Tuesday, 28 April 2015

KCNA Commentary Slams U.S. Daydream

    Pyongyang, April 28 (KCNA) -- The United States is kicking up much fuss, claiming that the DPRK's army has reached the level of making a nuclear strike at the U.S. mainland.
    William Gortney, commander of the U.S. northern forces, in a press conference held at the U.S. Defense Department said that the U.S. military judged that "north Korea is capable of firing ICBMs tipped with smaller nuclear warheads at the U.S. mainland".
    The commander of the U.S. forces in south Korea and the commander-in-chief of the U.S. forces in the Pacific echoed Gortney's utterances at the Senate Armed Services Committee.
    In the past the U.S. refused to admit the existence of nuclear weapons in the DPRK, negating its access to nuclear weapons.
    The U.S., however, made a U turn, working hard to build up public opinion on the DPRK's smaller nukes and its capability to make a nuclear strike at the U.S. mainland. Then why?
    It is seeking to attain its aim by periodically escalating the tension on the Korean peninsula.
    It merits attention that the chairman of the Senate Armed Services Committee let loose a litany of invectives against the DPRK, asserting that the "threat from north Korea makes the situation on the Korean peninsula unpredictable and it is a main factor of making the situation there unstable" in the same place where the commander of the U.S. forces in south Korea and the commander-in-chief of the U.S. forces in the Pacific made a hue and cry over "north Korea's missile strike at the U.S. mainland."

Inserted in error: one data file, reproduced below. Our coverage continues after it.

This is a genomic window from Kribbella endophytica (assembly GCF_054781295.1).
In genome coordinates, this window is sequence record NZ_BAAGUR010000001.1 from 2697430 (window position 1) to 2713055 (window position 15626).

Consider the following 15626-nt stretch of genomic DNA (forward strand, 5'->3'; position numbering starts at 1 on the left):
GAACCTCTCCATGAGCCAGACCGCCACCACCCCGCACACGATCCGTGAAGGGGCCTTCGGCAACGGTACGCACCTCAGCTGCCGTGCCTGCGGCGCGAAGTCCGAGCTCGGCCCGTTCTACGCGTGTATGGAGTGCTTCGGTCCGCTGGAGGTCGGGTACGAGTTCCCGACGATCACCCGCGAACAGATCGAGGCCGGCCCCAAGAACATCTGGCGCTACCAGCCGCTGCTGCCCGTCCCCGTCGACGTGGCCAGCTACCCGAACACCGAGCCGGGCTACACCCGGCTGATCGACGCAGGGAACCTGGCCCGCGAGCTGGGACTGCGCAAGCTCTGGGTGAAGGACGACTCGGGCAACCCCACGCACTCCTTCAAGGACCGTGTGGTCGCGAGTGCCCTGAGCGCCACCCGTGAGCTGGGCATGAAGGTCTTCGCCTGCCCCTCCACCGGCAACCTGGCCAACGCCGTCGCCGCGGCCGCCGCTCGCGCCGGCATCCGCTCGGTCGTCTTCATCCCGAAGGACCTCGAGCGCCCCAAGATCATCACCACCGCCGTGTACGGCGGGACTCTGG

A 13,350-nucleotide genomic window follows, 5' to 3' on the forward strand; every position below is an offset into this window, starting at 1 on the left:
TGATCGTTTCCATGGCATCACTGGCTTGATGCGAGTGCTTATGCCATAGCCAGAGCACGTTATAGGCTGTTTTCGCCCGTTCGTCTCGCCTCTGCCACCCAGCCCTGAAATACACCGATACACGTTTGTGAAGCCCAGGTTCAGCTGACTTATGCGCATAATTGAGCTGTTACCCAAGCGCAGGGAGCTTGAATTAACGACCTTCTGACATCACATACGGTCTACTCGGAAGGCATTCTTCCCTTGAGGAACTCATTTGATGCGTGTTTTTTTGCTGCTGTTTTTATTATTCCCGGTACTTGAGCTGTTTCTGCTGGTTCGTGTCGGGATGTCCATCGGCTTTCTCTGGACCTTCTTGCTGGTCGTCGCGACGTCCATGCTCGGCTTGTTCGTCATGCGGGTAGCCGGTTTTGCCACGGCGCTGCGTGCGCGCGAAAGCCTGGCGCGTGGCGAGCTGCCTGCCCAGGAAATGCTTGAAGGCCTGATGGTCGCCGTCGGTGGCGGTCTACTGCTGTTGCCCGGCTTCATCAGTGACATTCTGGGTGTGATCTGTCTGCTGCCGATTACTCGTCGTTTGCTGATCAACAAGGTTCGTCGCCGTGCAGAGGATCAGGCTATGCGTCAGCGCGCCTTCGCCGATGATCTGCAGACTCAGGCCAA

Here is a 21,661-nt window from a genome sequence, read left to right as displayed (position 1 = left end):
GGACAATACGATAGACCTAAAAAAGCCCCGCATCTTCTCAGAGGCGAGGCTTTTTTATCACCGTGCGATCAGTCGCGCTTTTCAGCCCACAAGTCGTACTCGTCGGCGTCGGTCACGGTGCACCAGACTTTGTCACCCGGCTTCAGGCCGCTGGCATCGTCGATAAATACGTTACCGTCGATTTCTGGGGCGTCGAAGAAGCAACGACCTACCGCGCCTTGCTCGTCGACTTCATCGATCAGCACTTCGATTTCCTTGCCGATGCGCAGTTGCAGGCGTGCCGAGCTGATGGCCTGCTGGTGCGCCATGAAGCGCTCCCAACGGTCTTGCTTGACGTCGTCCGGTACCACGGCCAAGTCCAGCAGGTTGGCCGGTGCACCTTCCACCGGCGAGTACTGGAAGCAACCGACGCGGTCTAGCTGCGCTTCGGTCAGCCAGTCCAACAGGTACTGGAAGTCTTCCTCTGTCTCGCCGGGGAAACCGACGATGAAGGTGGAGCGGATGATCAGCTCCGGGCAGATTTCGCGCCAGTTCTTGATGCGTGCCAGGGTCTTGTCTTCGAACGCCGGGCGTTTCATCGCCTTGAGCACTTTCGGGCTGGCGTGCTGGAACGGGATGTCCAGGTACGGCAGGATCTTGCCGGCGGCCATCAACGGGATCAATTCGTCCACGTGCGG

In a word, lurking behind the above-said claim is a sinister intention to gain a double purpose of smoothly pushing forward the pivot to Asia-Pacific strategy by staging a charade for straining the situation on the peninsula and bringing bigger profits to the U.S. munitions monopolies.
    The assistant secretary of State for disarmament verification blustered at a recent seminar sponsored by the U.S. Centre for Strategic and International Studies that the U.S. and south Korea were not negotiating for the deployment of THAAD at present but its deployment in south Korea would prove a decisive force for "coping with north Korea's missiles".
    Commenting on this, U.S. media said that those remarks reflected the U.S. Administration's "strong political will" to deploy THAAD on the peninsula at any cost under the pretext of "countering the nuclear missiles of north Korea".
    As it is well-known to everybody, the deployment of THAAD in south Korea constitutes a main link in the chain efforts to implement the U.S. pivot to Asia-Pacific strategy.
    By deploying THAAD in south Korea the U.S. seeks to disable the strategic nuclear forces of potential rivals in Asia-Pacific region, notably Russia and China, and hold a military edge over the region.
    The deployment of very costly THAAD would bring a windfall to the U.S. munitions monopolies.
    In the final analysis, the U.S. required the spread of fiction about "nuclear missile threat from north Korea" and periodical escalation of tension on the peninsula to serve the purpose of THAAD deployment.
    The U.S., however, had better discard its daydream of achieving a double purpose.
    The service personnel and people in the DPRK keep high vigilance against the U.S. cunning scenario to fish in troubled waters by employing a trite method.
    The U.S. would be well advised to bear in mind that it will meet a tragic fate of ruin, if it behaves recklessly, failing to properly know who its rival is. -0-

No comments: